Prof. Dr. Paul T Brinkkötter

Principal Investigator C 5 / CAP 1

paul.brinkkoetter@uk-koeln.de

Work +49 221 478 89593

Dept. II of Internal Medicine Nephrology, Rheumatology, Diabetology and general Internal Medicine
Kerpener Str. 62
50937 Cologne

http://www.kidneyresearchcenter.org/43/Research/Podocyte-Biology-and-Glomerular-Diseases/Inflammatory-and-metabolic-signaling-and-proteinuria-%E2%80%93-Paul-Brinkkoetter.htm

Publications - Paul T Brinkkötter

Link to PubMed

Group Members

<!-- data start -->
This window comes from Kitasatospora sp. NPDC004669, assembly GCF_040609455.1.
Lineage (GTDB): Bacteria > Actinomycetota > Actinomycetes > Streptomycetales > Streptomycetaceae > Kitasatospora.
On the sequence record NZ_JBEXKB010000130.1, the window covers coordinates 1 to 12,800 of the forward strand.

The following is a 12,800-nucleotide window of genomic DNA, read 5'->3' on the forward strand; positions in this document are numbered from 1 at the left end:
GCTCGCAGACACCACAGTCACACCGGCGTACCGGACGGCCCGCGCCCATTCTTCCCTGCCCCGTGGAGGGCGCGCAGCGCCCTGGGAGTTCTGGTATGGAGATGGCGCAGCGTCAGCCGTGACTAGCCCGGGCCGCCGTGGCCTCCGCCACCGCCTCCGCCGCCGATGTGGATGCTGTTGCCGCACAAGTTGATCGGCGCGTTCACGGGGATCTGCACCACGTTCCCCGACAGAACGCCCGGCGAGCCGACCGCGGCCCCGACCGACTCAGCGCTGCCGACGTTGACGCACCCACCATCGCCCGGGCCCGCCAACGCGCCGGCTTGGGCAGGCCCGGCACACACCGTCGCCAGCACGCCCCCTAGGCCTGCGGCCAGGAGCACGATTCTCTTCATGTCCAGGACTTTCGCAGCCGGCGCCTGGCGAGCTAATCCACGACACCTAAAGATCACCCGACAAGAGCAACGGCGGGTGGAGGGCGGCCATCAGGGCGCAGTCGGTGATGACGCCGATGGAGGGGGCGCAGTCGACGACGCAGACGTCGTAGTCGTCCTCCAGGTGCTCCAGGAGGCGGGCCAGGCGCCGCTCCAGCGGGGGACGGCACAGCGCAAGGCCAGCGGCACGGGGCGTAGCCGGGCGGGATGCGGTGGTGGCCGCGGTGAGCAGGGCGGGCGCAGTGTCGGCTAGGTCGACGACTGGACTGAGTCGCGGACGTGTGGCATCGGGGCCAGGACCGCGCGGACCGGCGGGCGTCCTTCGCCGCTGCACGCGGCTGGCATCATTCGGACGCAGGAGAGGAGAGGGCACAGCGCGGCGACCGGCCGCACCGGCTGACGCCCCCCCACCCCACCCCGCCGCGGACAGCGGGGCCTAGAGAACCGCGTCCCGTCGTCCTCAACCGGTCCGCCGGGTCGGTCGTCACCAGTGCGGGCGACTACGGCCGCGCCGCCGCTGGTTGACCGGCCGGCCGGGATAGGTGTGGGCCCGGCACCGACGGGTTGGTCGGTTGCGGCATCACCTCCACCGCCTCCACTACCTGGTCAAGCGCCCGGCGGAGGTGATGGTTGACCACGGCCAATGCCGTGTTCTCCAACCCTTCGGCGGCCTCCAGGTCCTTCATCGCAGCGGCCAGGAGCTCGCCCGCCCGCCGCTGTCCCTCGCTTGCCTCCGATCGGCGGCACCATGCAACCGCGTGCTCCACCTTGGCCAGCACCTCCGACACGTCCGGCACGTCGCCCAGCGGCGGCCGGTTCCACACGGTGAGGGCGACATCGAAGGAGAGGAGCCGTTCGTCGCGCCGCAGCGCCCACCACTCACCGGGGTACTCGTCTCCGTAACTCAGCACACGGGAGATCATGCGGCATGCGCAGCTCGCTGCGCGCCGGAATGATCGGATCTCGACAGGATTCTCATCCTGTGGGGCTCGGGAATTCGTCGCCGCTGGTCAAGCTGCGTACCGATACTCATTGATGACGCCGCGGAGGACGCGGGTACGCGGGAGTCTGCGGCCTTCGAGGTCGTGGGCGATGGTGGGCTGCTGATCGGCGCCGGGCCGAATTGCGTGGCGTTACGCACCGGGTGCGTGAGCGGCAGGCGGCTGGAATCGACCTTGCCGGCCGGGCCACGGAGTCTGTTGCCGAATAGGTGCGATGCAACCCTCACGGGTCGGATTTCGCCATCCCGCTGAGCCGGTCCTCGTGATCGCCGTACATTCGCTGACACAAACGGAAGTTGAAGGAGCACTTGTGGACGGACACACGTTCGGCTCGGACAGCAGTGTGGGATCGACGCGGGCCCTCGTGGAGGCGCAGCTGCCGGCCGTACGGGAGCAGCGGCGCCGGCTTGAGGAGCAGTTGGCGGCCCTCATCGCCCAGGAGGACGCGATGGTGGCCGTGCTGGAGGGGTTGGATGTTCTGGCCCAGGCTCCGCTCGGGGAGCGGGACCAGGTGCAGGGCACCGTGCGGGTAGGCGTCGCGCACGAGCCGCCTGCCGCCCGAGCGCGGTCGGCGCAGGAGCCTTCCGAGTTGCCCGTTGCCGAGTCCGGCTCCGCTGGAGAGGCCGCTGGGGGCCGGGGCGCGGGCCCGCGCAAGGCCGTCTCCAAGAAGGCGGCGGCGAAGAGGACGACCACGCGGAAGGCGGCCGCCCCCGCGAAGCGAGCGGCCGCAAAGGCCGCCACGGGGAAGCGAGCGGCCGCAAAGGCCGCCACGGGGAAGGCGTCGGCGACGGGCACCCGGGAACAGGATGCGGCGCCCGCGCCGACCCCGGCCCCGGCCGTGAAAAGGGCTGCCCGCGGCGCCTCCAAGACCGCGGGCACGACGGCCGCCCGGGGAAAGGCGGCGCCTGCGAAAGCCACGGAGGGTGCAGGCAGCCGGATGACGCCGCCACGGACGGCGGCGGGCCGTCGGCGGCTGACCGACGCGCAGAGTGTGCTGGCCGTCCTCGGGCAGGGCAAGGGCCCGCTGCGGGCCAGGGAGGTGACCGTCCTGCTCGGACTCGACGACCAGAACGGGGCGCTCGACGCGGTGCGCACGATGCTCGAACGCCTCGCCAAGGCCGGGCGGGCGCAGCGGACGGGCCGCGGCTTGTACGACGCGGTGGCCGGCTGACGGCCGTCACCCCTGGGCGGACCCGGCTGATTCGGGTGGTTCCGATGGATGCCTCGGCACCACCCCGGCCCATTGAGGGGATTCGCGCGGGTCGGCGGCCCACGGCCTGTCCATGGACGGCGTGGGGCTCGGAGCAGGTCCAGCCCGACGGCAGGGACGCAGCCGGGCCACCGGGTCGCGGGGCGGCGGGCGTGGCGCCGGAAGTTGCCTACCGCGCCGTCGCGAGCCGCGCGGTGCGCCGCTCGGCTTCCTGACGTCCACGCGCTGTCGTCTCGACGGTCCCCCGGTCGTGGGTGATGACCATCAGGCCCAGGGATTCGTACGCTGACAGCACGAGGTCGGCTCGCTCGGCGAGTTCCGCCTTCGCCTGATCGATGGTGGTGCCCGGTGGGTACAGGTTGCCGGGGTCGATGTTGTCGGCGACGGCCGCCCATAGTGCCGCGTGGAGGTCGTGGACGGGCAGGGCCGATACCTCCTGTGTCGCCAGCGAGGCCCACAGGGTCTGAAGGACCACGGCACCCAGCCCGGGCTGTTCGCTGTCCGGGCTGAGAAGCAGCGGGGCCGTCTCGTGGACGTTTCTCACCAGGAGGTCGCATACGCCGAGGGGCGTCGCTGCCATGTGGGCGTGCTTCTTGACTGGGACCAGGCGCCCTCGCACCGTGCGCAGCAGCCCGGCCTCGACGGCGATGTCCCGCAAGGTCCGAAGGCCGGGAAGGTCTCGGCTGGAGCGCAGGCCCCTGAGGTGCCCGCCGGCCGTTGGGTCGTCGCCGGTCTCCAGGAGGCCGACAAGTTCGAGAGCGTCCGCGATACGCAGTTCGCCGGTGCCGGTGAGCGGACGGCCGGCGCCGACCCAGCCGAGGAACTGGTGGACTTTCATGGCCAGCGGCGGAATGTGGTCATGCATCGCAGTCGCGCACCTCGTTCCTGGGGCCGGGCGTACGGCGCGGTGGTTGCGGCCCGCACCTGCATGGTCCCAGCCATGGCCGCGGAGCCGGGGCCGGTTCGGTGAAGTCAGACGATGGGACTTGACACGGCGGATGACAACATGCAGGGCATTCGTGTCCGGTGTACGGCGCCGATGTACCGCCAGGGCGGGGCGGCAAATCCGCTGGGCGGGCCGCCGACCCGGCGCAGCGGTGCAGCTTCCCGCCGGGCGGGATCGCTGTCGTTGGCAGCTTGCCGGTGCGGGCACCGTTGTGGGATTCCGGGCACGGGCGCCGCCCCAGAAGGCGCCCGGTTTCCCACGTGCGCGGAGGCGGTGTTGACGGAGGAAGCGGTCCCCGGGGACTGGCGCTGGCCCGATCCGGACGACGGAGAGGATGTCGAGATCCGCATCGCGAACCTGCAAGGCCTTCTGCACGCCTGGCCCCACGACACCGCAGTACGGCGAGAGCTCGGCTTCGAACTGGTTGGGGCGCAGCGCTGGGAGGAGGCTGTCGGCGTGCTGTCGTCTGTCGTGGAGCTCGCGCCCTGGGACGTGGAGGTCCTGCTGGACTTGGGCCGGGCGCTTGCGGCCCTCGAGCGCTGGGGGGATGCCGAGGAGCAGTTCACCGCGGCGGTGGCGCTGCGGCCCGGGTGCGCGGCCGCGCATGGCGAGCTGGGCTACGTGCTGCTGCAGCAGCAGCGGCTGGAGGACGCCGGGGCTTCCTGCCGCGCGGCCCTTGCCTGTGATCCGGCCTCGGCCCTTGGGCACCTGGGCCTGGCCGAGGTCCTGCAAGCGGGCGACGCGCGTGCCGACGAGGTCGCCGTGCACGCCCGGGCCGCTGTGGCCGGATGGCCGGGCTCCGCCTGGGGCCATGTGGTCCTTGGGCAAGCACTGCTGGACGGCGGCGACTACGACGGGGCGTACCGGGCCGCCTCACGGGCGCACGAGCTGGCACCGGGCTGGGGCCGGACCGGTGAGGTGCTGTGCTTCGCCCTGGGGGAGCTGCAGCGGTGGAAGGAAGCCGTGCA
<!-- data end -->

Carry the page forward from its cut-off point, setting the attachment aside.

Sebastian Brähler (PostDoc)
Henning Hagmann (PostDoc)
Sybille Köhler (PostDoc)
Cem Özel (PostDoc)
Mahsa Matin (PhD student)
Johanna Odenthal (PhD student)
Thomas Schömig (MD student)
Anja Klein (MD student)
Nicole Mangold (MD student)
Angelika Köser (technician)

Figure 1

Additional loss of Oma1 fails to rescue podocyte specific Phb2-knockout mice.

Figure 2

Loss of Phb2 and/or Oma1 both lead to mTOR activation in glomerular podocytes as assessed by pS6 immunohistochemistry.

Figure 3

Podocyte function is independent of the mitochondrial OXPHOS machinery. Depicted are PAS stainings from 12-week old mice